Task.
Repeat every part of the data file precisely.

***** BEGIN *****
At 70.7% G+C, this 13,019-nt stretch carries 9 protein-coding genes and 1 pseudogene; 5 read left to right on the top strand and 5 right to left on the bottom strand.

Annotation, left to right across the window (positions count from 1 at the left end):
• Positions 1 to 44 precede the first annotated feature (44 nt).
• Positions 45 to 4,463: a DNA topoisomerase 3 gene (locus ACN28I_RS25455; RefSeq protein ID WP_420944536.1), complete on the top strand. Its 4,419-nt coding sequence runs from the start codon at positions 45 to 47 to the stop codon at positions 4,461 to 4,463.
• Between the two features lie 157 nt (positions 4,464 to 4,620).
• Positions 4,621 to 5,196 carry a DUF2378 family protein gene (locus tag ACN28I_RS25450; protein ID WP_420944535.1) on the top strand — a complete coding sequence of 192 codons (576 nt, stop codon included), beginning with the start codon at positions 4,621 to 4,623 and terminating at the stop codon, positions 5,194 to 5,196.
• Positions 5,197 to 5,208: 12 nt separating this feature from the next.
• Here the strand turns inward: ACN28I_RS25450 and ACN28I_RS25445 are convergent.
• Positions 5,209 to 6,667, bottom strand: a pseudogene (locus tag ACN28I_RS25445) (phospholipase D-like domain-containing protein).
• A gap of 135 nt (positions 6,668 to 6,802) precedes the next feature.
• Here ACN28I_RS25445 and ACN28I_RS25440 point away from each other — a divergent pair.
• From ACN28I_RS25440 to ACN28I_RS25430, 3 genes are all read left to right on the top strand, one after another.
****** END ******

At 70.7% G+C, this 13,019-nt stretch carries 9 protein-coding genes and 1 pseudogene; 5 read left to right on the top strand and 5 right to left on the bottom strand.

Annotation, left to right across the window (positions count from 1 at the left end):
• Positions 1 to 44 precede the first annotated feature (44 nt).
• Positions 45 to 4,463: a DNA topoisomerase 3 gene (locus ACN28I_RS25455; RefSeq protein ID WP_420944536.1), complete on the top strand. Its 4,419-nt coding sequence runs from the start codon at positions 45 to 47 to the stop codon at positions 4,461 to 4,463.
• Between the two features lie 157 nt (positions 4,464 to 4,620).
• Positions 4,621 to 5,196 carry a DUF2378 family protein gene (locus tag ACN28I_RS25450; protein ID WP_420944535.1) on the top strand — a complete coding sequence of 192 codons (576 nt, stop codon included), beginning with the start codon at positions 4,621 to 4,623 and terminating at the stop codon, positions 5,194 to 5,196.
• Positions 5,197 to 5,208: 12 nt separating this feature from the next.
• Here the strand turns inward: ACN28I_RS25450 and ACN28I_RS25445 are convergent.
• Positions 5,209 to 6,667, bottom strand: a pseudogene (locus tag ACN28I_RS25445) (phospholipase D-like domain-containing protein).
• A gap of 135 nt (positions 6,668 to 6,802) precedes the next feature.
• Here ACN28I_RS25445 and ACN28I_RS25440 point away from each other — a divergent pair.
• From ACN28I_RS25440 to ACN28I_RS25430, 3 genes are all read left to right on the top strand, one after another.